IT WAS a case of now you see him, now you don’t for a standout figure in Deepwater at the weekend.
The tablelands village, 40km north of Glen Innes, has lost an icon of its latest claim to fame – a scarecrow standing sentry on the highway.
Constable Scarecrow was there one minute but, less than 24 hours later, had gone missing – leaving only his boots in his wake.
The locals swear it’s not a publicity stunt, but a real case of kidnapping.
The scarecrow copper was standing in the grounds of the Deepwater Inn last Friday but, just as he had become the subject of a complaint and a bureaucratic row and locals were preparing to move him on anyway, someone swooped in and stole him.
Scarecrows have become a festival favourite in Deepwater over the past four years – they’re the backbone of the Deepwater Scarecrow and Wool Festival, which is held on the first weekend of November.
But Constable Scarecrow’s appearance this year sparked a road row only hours after he took up his post – and, according to festival spokeswoman Julie Watt, a scrooge reaction from the blokes who look after our roads.
Mrs Watt said a Roads and Maritime Services (RMS) officer told her they’d received a complaint the scarecrow was slowing traffic and frightening people – so much so it could cause an accident.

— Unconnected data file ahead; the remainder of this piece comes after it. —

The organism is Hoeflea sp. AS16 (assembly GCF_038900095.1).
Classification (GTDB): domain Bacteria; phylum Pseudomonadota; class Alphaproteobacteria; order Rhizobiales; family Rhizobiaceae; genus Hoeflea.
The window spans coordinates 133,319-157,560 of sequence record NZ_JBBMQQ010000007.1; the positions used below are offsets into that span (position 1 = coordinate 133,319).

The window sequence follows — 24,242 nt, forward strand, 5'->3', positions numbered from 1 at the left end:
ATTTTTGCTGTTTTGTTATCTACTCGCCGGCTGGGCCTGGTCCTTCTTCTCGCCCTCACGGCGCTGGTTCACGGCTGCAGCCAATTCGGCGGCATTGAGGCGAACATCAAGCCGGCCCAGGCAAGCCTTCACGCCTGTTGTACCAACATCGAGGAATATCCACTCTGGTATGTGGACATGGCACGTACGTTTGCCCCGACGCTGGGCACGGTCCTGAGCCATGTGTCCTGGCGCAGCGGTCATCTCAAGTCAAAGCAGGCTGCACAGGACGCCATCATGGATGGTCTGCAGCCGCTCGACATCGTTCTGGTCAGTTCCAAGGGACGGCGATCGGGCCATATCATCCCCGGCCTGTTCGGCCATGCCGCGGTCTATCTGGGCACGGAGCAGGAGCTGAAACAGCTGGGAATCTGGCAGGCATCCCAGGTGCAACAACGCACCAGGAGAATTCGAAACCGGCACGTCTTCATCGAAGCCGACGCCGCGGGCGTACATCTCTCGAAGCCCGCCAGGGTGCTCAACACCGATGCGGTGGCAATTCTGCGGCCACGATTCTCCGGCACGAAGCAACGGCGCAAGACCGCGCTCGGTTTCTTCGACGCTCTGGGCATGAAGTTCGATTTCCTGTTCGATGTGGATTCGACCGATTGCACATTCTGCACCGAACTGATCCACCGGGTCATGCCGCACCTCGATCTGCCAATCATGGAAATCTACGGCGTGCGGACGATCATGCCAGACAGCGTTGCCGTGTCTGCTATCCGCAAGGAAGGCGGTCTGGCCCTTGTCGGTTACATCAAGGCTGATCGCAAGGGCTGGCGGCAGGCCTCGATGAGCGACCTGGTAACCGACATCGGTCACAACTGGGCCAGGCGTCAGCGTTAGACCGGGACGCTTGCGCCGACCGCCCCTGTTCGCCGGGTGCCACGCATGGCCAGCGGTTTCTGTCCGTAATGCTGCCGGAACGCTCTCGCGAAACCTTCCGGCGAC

“The scarecrow was standing next to a sign stating ‘SLOW DOWN or you will be in DEEP WATER!’ a few hundred metres past the 50km/h zone sign near the bend on the north entry of the village,” Mrs Watt said.
“Unfortunately, someone without a sense of humour made a crummy complaint to the RMS worker, who told the committee members to take it down.
“It is sad that vehicles would be made to slow down in a 50km/h zone – obviously the scarecrow was doing his job, if they had to slow down.
“There is a high incidence of speeding traffic through Deepwater every day, with some going twice that speed.”
But before the committee could act, someone else did.
Mrs Watt said the body beat it, and a couple of witnesses reckon a black 4WD with dark tinted windows could be the culprit; it was seen near the scene of the crime about 9.30am on Saturday.
“I have reported the theft to the police and found them helpful – thankfully they didn’t think it was a crummy joke,” she said yesterday.
They’ve alerted the media and posted their predicament on their website, hoping the scarecrow can be tracked down and returned in time for the festival. He’s one of the first of several that have sprung up so far for this year’s event.
There were 57 entries in last year’s event, which was won by Sharyn Rhodes and Rick McCowen with their Rambo’s Revenge creation.
While the scarecrows might be the standout stars of the show, the festival also shines a light on the district’s wool heritage.
There are also spinning demonstrations and sheep and wool displays, open garden tours, market stalls, a garage sale trail and a show-and-shine swap meet.